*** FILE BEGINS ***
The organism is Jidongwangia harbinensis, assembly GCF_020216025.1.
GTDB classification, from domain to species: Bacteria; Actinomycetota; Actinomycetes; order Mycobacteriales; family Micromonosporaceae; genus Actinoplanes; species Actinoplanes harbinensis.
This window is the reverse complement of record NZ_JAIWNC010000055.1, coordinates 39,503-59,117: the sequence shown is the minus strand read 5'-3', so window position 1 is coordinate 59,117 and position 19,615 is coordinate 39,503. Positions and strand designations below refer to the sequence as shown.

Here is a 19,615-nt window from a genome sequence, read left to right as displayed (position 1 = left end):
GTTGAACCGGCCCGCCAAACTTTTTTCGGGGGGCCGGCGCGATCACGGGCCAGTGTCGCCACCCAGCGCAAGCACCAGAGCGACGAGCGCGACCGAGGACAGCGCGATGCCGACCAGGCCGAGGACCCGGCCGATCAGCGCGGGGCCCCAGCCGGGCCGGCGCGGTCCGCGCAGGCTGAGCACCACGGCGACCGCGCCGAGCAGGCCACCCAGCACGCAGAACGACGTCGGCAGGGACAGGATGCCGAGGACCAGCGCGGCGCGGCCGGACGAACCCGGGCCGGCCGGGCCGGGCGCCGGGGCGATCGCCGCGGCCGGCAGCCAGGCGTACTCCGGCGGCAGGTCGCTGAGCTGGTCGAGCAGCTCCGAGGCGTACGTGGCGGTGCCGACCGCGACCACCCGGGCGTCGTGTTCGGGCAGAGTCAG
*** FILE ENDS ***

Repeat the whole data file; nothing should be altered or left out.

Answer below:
The organism is Jidongwangia harbinensis, assembly GCF_020216025.1.
GTDB classification, from domain to species: Bacteria; Actinomycetota; Actinomycetes; order Mycobacteriales; family Micromonosporaceae; genus Actinoplanes; species Actinoplanes harbinensis.
This window is the reverse complement of record NZ_JAIWNC010000055.1, coordinates 39,503-59,117: the sequence shown is the minus strand read 5'-3', so window position 1 is coordinate 59,117 and position 19,615 is coordinate 39,503. Positions and strand designations below refer to the sequence as shown.

Here is a 19,615-nt window from a genome sequence, read left to right as displayed (position 1 = left end):
GTTGAACCGGCCCGCCAAACTTTTTTCGGGGGGCCGGCGCGATCACGGGCCAGTGTCGCCACCCAGCGCAAGCACCAGAGCGACGAGCGCGACCGAGGACAGCGCGATGCCGACCAGGCCGAGGACCCGGCCGATCAGCGCGGGGCCCCAGCCGGGCCGGCGCGGTCCGCGCAGGCTGAGCACCACGGCGACCGCGCCGAGCAGGCCACCCAGCACGCAGAACGACGTCGGCAGGGACAGGATGCCGAGGACCAGCGCGGCGCGGCCGGACGAACCCGGGCCGGCCGGGCCGGGCGCCGGGGCGATCGCCGCGGCCGGCAGCCAGGCGTACTCCGGCGGCAGGTCGCTGAGCTGGTCGAGCAGCTCCGAGGCGTACGTGGCGGTGCCGACCGCGACCACCCGGGCGTCGTGTTCGGGCAGAGTCAG